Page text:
116th Street–Columbia University (IRT Broadway–Seventh Avenue Line)

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116th Street–Columbia University
"1" train
New York City Subway rapid transit station
116th Street Columbia University IRT 006.JPG
Platform for uptown trains
Station statistics
Address West 116th Street & Broadway
New York, NY 10027
Borough Manhattan
Locale Morningside Heights
Coordinates 40°48′29″N 73°57′50″W / 40.808°N 73.964°W / 40.808; -73.964Coordinates: 40°48′29″N 73°57′50″W / 40.808°N 73.964°W / 40.808; -73.964
Division A (IRT)
Line IRT Broadway–Seventh Avenue Line
Services       1 all times (all times)
Transit connections Bus transport NYCT Bus: M4, Airport transportation M60 SBS, M104
Structure Underground
Platforms 2 side platforms
Tracks 3 (2 in regular service)
Other information
Opened October 27, 1904; 113 years ago (1904-10-27)[1]
Station code 307[2]
Wireless service Wi-Fi and cellular service is provided at this station[3]
Traffic
Passengers (2016) 4,797,152[4]Decrease 1%
Rank 100 out of 422
Station succession
Next north 125th Street: 1 all times
Next south Cathedral Parkway–110th Street: 1 all times

116th Street–Columbia University Subway Station (IRT)
MPS New York City Subway System MPS
NRHP reference # 04001020[5]
Added to NRHP September 17, 2004

116th Street–Columbia University is a local station on the IRT Broadway–Seventh Avenue Line of the New York City Subway, served by the 1 train at all times. It is located at the intersection of Broadway and 116th Street, just outside the west gate to the main campus of Columbia University and the southeast corner of the Barnard College campus. The express track that passes through the station is currently unused in revenue service.

History[edit]

Track layout

Operation of the first subway began on October 27, 1904, with the opening of the original 28 stations of the New York City Subway from City Hall to 145th Street on the West Side Branch including the 116th Street station.[6][7]

In 1948, platforms on the IRT Broadway–Seventh Avenue Line from 103rd Street to 238th Street were lengthened to 514 feet to allow full ten-car express trains to platform. Previously the stations could only platform six car local trains. The platform extensionswere opened in stages. On April 6, 1948, the stations from 103rd Street to Dyckman Street had their platform extensions opened, with the exception of the 125th Street, which had its extension opened on June 11, 1948.[8][9]

Station layout[edit]

G Street Level Exit/Entrance
P
Platform level
Side platform, doors will open on the right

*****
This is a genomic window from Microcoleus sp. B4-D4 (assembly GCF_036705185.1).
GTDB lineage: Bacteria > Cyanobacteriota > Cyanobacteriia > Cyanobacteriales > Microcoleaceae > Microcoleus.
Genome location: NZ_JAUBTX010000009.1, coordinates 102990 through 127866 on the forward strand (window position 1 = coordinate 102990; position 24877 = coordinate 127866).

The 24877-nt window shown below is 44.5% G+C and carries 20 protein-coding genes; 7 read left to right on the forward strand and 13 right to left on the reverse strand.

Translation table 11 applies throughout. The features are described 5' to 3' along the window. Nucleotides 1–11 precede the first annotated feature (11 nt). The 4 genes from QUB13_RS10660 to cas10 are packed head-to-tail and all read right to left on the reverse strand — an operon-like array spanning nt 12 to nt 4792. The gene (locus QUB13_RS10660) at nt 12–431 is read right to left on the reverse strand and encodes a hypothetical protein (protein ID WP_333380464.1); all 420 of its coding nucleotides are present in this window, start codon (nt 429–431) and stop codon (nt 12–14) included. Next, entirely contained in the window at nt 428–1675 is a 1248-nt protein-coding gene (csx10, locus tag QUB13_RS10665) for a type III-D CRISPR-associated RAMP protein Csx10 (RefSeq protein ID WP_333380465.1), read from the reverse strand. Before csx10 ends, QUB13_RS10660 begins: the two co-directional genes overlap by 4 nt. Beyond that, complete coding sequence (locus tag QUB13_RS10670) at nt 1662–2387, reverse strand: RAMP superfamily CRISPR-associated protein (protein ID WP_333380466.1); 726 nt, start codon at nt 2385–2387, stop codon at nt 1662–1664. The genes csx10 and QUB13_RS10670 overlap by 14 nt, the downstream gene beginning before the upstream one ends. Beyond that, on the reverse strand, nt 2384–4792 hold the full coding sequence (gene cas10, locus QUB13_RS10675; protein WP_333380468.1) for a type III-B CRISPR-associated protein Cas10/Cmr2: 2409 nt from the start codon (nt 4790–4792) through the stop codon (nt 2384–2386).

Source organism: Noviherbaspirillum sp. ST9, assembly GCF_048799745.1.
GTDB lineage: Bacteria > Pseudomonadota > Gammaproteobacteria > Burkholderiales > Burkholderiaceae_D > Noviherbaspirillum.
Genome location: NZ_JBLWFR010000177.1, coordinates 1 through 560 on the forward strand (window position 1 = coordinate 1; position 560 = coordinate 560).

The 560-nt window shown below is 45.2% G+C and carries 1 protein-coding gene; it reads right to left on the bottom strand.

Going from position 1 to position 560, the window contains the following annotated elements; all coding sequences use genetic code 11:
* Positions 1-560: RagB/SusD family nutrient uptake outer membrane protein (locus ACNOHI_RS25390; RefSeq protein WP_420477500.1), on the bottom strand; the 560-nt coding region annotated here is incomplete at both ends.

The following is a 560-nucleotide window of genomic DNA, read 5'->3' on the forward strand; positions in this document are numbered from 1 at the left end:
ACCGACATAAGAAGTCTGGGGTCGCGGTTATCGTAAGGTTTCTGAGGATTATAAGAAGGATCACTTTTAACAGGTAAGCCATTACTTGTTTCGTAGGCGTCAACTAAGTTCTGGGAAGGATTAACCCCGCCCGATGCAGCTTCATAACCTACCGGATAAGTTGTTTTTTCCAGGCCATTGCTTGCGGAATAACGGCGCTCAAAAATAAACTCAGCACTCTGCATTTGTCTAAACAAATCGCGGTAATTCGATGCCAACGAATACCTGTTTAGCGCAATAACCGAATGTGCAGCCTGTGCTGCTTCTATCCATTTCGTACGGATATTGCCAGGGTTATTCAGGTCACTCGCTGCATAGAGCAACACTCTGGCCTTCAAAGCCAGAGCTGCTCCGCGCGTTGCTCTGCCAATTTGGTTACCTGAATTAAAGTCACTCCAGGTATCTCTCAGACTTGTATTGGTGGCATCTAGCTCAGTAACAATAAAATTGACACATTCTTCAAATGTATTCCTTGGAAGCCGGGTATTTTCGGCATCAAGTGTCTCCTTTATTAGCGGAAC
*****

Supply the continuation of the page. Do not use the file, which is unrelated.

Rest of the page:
Northbound local "1" train toward Van Cortlandt Park–242nd Street (125th Street)
Peak-direction express No regular service
Southbound local "1" train toward South Ferry (110th Street)
Side platform, doors will open on the right
The station's downtown platform in 1978.

The 116th Street–Columbia University station is laid out in a typical local stop setup.[10] There are two side platforms and three tracks, the center one being an unused express track.[10] The southbound local track is technically known as BB1 while the northbound one is BB4; the BB designation is used for chaining purposes along the Broadway–Seventh Avenue Line from 96th Street to 242nd Street. Although it cannot be accessed at 116th Street–Columbia University, the center track is designated as M. It is important to note that these designations are rarely, if ever, used in ordinary conversation.

Until the 1960s, the station was served by an entrance kiosk similar to the one still in use two miles south at 72nd Street. Today, the concourse is entirely underground, with stairways on either side of Broadway that serve both uptown and downtown trains. In 2004, the station was listed on the National Register of Historic Places.[5]

Exits[edit]

Unlike most local stops on the IRT Broadway–Seventh Avenue Line, one can transfer between directions at this station. A mezzanine above the tracks at this station leads to four stairs, two to each northern corner of Broadway and 116th Street. There is also an exit-only near the southern end of the northbound platform that leads to the east side of Broadway at 115th Street, outside the Alfred Lerner Hall.[11]

Image gallery[edit]

References[edit]

  1. ^ New York Times, Our Subway Open: 150,000 Try It, October 28, 1904
  2. ^ "Station Developers' Information". Metropolitan Transportation Authority. Retrieved June 13, 2017. 
  3. ^ "NYC Subway Wireless – Active Stations". Transit Wireless Wifi. Retrieved 2016-05-18.
  4. ^ "Facts and Figures: Annual Subway Ridership 2011–2016". Metropolitan Transportation Authority. May 31, 2017. Retrieved June 1, 2017. 
  5. ^ a b "NPS Focus". National Register of Historic Places. National Park Service. Retrieved September 7, 2011. 
  6. ^ James Blaine Walker, Fifty Years of Rapid Transit, 1864-1917, published 1918, pp. 162-191
  7. ^ "New York City subway opens - Oct 27, 1904". history.com. 1904-10-27. Retrieved 2015-10-25. 
  8. ^ Report for the three and one-half years ending June 30, 1949. New York City Board of Transportation. 1949. 
  9. ^ "More Long Platforms – Five Subway Stations on IRT to Accommodate 10-Car Trains". The New York Times. 1948-07-10. p. 8. ISSN 0362-4331. Retrieved 2016-03-27. 
  10. ^ a b 116th Street/Columbia University NYCSubway Retrieved 2009-06-24
  11. ^ "MTA Neighborhood Maps: Morningside Heights" (PDF). mta.info. Metropolitan Transportation Authority. 2015. Retrieved 12 July 2015. 

Further reading[edit]

External links[edit]